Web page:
Does shyness have the properties of a personality trait and lead to depression, or does depression lead to shyness Are both manifestations of some deeper personality trait Where does attributional style, in the sense of dysfunctional cognitions, fit in
In their 1994 study, Alfano et al. hypothesized that attributional style is a mediating variable--"the differences in depression between shy and non-shy subjects would be due to differences in their attributional style" (p. 290). They subsequently measured shyness, attributional style (two measures: negative cognitive achievement and negative interpersonal achievement), and depression (two measures) with standardized instruments in a sample of 251 college students. They then applied analyses of variance and covariance to the data to test their hypothesis that attributional style mediates between shyness and depression (as opposed to depression mediating between shyness and attributional style).
Having confirmed that their shy participants were more depressed and more negative than their non-shy counterparts, Alfano et al. (1994) tested their hypothesis in two stages, first by eliminating the effect of attributional style on depression and second by eliminating the effect of depression on attributional style. ...
However, with the effect of depression statistically controlled, the differences in attributional style between the shy and the non-shy groups still remained. On the basis of this evidence, Alfano et al. concluded that their hypothesis that attributional style mediates the effects of shyness on depression was supported, albeit weakly.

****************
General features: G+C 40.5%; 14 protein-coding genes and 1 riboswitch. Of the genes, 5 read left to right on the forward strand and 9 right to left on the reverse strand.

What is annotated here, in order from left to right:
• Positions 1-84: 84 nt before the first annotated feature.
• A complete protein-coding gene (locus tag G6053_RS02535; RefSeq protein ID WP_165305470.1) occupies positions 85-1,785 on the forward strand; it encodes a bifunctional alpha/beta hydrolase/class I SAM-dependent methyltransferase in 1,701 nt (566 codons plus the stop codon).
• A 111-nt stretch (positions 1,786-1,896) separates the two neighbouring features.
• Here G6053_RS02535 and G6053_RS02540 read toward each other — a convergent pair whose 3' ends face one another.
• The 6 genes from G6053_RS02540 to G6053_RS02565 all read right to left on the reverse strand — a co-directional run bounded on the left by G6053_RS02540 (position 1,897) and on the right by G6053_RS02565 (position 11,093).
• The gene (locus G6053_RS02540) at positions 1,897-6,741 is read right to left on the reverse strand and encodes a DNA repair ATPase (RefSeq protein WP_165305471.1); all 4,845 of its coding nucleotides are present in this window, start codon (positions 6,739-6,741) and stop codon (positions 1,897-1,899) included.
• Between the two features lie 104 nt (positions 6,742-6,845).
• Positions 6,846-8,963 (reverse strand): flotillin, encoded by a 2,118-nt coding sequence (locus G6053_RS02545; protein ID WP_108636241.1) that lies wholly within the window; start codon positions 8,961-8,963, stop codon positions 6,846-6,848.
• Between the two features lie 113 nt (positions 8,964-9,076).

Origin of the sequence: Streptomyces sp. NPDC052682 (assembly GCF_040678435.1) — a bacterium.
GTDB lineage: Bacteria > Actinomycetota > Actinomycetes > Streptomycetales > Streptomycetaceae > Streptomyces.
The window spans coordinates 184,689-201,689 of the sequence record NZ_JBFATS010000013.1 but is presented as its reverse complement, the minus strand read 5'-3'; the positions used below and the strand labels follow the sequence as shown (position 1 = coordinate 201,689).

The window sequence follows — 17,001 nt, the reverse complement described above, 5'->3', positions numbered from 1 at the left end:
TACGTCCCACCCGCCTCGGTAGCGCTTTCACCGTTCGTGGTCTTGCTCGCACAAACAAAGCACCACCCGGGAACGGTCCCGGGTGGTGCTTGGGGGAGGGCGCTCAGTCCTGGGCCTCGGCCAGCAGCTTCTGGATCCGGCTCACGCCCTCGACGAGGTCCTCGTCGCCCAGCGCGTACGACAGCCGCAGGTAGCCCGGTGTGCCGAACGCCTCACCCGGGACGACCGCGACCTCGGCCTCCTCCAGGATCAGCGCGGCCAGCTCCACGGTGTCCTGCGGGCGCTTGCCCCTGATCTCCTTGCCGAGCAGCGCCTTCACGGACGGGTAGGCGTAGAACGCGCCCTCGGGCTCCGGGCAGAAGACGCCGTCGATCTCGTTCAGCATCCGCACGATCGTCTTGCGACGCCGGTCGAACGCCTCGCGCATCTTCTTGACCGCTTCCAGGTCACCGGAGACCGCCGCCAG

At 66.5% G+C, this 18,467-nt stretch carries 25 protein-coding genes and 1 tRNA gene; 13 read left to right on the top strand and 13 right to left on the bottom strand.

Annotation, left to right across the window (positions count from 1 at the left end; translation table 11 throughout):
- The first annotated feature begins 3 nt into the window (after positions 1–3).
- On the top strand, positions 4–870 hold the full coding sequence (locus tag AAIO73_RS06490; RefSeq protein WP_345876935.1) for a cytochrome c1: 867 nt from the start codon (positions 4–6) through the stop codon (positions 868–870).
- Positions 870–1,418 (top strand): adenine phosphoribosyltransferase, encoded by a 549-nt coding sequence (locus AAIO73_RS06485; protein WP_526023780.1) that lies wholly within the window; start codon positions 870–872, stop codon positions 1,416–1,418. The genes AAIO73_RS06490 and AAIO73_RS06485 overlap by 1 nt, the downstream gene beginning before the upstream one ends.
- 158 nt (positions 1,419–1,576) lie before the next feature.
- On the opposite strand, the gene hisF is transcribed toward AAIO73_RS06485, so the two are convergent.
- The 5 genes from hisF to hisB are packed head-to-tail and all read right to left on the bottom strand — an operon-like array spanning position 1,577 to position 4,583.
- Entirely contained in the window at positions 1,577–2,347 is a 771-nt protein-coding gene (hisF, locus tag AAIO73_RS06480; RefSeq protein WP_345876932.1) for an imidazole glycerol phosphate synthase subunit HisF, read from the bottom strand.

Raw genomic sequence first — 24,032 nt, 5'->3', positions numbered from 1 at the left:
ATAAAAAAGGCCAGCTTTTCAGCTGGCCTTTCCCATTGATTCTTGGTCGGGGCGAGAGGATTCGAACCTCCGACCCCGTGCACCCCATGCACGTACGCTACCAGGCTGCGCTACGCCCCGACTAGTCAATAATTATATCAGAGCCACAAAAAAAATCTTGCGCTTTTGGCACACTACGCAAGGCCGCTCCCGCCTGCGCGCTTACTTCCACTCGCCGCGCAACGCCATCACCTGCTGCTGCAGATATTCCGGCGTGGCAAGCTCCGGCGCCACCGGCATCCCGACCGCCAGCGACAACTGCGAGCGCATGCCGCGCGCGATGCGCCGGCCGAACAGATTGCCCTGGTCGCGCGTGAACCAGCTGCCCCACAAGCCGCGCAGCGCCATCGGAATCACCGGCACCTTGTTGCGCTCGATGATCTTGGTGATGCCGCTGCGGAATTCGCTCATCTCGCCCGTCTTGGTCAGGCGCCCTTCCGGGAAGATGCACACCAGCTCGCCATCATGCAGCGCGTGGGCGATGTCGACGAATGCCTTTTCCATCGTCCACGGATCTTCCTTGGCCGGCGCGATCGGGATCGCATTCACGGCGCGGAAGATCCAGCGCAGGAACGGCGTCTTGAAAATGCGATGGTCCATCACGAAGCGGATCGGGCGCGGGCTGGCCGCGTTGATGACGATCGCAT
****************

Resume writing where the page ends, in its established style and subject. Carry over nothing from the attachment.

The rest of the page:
In discussing their results, Alfano et al. (1994) drew attention to some of the limitations of their study. In particular, they reminded us that the temporality of relationships among variables cannot be determined with confidence from cross-sectional data; longitudinal data are needed. Accordingly, inferences about the appropriate ordering of their variables remained speculative. For instance, they pointed out that although their "data are consistent with the possibility that shyness is a vulnerability factor for the development of a negative attributional style which may then lead to depression . . . the converse, namely, that a negative attributional style leads to the behaviors and affects that constitute shyness is also possible" (p. 295),
We agree with this second possibility--that shyness, rather than negative attributions, may give rise to depression directly. There is some empirical support for such an alternative sequencing (e.g., Anderson & Arnoult, 1985; Bruch & Pearl, 1995; Teglasi & Hoffman, 1982). Bruch and Pearl (1995), for example, found that the main attributional factor associated with shyness was their respondents' perceived lack of controllability of events when interacting socially. Moreover, in considering the relationship between dysfunctional cognitions and maladaptive behavior, Leary (1990) argued that "people weigh the potential rewards and costs involved with certain behavioral options involved and